Though investors across all asset classes have been preparing for a wave of distress, thus far, aggressive stimulus measures and accommodative Federal Reserve policies have averted these highly anticipated fire sales.
Currently, 10-year U.S. treasuries are yielding approximately 1.68 percent and the S&P 500 is trading at a record high of 4,121. Despite the frothiness in U.S. bond and equity markets, however, commercial real estate transaction volume during the 12-month period ending February 2021 was down about 40 percent from the previous 12 months.
The multitrillion-dollar flood of capital that has been pumped into our financial system since last year has yet to make its way into commercial real estate, though investors are poised to capitalize on the relative value it offers compared to more traditional investments such as stocks or bonds.
Whereas the average institutional commercial real estate fund raised between 2012 and 2015 was capped in the $250 million to $500 million range, multibillion-dollar funds offered by the industry’s leading investment managers have become the norm. For example, despite successfully securing $7.5 billion for its 11th flagship fund in 2018, Starwood is now raising Fund 12, which is expected to top out at $10 billion.
According to the 2020 Investor Report by Private Equity Real Estate, Blackstone raised $65 billion to deploy across all of its commercial strategies between 2015 and 2020. To put these staggering numbers into perspective, in 2010 the entire commercial real estate fund universe consisted of $84 billion of “dry powder.” Today it is estimated that upward of $250 billion is waiting to be deployed into commercial real estate.
THE DENOMINATOR EFFECT
In a normal capital markets environment, record fund raising might signal that private commercial real estate allocations are at, or may even be above their requisite targets. PERE’s 2020 Investor Report survey, however, indicated that 66 percent of institutional investors remain under-allocated to commercial real estate.
While this may seem counterintuitive, it is important to recognize the role of the “denominator effect” in institutional asset allocation strategies. To illustrate, many public pension funds have been steadily increasing their average commercial real estate allocation targets to approximately 10 percent of their portfolios over the last decade, causing them to trim their real estate holdings when stock and bond markets are down, and increase them when stock and bond markets are up.
The S&P 500 is up almost 28 percent from its pre-COVID-19 peak in January of 2020, and bond prices, which are inversely related to yields, have skyrocketed during the same period. It stands to reason that record-breaking fund raising in commercial real estate will continue if the paradigm of ever-increasing asset prices remains.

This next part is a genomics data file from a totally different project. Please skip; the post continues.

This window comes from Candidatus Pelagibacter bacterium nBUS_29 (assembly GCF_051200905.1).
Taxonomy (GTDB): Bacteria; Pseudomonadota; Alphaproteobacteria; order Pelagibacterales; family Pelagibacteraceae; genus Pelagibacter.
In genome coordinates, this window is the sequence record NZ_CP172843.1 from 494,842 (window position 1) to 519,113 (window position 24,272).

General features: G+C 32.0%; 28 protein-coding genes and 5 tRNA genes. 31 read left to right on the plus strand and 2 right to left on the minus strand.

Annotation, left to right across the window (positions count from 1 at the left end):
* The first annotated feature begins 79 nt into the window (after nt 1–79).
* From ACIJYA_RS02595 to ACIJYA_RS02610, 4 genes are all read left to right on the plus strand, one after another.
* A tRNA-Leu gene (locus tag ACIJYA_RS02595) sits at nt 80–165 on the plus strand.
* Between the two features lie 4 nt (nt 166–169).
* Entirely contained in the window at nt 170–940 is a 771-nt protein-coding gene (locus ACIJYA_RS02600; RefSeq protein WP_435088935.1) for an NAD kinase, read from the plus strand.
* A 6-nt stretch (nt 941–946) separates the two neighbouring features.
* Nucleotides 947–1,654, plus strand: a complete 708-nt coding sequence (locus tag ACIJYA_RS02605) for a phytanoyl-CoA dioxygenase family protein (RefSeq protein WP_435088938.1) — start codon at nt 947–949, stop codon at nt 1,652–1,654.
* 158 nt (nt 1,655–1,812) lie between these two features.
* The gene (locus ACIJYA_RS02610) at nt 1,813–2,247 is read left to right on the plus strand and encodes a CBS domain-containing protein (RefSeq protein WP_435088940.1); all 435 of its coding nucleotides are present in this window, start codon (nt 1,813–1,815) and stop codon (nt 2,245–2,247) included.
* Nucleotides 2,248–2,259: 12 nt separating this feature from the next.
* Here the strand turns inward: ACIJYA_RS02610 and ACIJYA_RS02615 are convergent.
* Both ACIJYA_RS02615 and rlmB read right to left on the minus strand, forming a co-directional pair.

The lack of available investment opportunities in commercial real estate is creating a supply/demand imbalance as too much capital chases too few deals. Anecdotally speaking, many industry participants who were seeking a “COVID-19 discount” to transact six to nine months ago seem to be shifting their expectations to a potential “post-COVID-19 premium,” if the goal is to deploy a meaningful amount of equity.
THE IMPACTS OF DEMAND
Even during the worst of the pandemic, demand continued to increase for certain asset classes, such as industrial and multifamily. It is possible that a lack of available inventory, record low borrowing rates, and investor concerns about future inflation could begin to push up office, hotel and retail property prices as the effects of the pandemic subside and underwriting clarity is restored.
Remarkably, even hotel assets, whose operating performance was decimated to a greater degree than any other property type during COVID-19, managed to post a slight pricing uptick of 0.8 percent during the same period. The only commercial real estate asset class to decrease in value during the 12 months leading up to February 2021 was retail, which was down 1.4 percent.
Barring any significant changes in capital markets conditions, the commercial real estate space should continue to experience increased demand as institutional investors rotate a share of their portfolios out of low-yielding bonds and record-high stock investments into alternative assets.
The combination of strong liquidity, an above-average spread between borrowing costs and cap rates, and commercial real estate’s historical performance as an inflation hedge with tax benefits should allow commercial real estate to outperform other asset classes that already appear to be priced to perfection in the early stages of the current expansion cycle.